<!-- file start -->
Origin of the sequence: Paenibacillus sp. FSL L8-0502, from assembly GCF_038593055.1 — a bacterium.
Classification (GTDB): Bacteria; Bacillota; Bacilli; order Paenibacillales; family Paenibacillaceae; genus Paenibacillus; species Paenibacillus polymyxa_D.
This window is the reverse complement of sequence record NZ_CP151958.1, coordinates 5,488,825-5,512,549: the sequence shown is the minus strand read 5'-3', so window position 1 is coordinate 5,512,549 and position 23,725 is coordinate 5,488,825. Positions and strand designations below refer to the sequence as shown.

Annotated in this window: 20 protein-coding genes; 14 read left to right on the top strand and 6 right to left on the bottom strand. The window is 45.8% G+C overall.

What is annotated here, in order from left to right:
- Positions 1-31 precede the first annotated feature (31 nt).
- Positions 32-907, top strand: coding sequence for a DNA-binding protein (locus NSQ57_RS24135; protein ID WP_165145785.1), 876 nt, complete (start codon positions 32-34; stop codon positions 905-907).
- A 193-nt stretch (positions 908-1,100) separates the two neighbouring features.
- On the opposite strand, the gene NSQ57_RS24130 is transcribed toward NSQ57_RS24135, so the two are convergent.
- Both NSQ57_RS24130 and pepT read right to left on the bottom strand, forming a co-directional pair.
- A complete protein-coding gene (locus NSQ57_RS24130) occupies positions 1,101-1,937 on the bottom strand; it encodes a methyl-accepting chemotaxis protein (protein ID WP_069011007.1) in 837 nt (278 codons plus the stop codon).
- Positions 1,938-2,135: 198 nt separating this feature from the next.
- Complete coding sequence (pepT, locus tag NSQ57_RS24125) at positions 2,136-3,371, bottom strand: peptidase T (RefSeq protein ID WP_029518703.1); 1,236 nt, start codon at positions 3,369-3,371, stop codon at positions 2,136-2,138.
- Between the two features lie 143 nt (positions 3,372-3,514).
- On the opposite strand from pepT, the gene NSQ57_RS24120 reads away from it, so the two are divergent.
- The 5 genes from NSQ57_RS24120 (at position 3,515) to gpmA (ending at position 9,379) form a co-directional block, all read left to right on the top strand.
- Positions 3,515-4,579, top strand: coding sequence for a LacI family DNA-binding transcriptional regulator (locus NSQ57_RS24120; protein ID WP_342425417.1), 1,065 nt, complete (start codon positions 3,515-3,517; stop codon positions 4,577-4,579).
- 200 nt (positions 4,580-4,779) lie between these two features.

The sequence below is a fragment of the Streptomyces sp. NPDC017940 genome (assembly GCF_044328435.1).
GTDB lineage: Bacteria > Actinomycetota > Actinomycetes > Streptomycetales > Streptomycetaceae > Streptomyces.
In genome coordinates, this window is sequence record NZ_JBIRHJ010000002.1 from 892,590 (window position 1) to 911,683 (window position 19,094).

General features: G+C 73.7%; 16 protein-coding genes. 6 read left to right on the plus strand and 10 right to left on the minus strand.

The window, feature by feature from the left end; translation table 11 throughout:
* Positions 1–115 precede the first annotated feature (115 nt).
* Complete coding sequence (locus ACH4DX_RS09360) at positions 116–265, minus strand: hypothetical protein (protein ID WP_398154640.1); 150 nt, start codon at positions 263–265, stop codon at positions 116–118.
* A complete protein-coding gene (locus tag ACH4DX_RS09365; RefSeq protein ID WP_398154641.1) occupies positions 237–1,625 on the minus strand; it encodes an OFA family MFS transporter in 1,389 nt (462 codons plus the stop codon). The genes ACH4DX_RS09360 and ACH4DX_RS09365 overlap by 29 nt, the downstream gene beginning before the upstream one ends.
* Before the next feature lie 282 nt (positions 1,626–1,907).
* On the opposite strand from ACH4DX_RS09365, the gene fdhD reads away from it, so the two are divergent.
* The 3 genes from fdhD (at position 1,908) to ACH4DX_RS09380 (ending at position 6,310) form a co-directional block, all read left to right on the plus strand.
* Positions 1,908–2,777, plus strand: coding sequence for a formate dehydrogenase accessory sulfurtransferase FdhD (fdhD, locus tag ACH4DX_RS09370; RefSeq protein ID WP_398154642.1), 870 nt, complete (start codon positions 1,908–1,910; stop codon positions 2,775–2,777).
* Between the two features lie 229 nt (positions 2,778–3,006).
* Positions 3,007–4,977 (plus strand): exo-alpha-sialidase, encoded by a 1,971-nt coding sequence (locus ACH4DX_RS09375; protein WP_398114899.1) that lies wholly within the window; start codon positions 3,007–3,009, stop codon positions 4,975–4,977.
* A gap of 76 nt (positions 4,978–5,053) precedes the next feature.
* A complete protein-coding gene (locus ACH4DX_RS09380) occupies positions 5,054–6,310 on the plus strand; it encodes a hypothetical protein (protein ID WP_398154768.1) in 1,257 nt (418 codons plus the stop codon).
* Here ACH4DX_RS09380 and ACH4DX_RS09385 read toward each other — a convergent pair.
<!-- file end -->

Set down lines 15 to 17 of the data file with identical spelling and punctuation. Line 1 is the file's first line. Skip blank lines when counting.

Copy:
- On the opposite strand from pepT, the gene NSQ57_RS24120 reads away from it, so the two are divergent.
- The 5 genes from NSQ57_RS24120 (at position 3,515) to gpmA (ending at position 9,379) form a co-directional block, all read left to right on the top strand.
- Positions 3,515-4,579, top strand: coding sequence for a LacI family DNA-binding transcriptional regulator (locus NSQ57_RS24120; protein ID WP_342425417.1), 1,065 nt, complete (start codon positions 3,515-3,517; stop codon positions 4,577-4,579).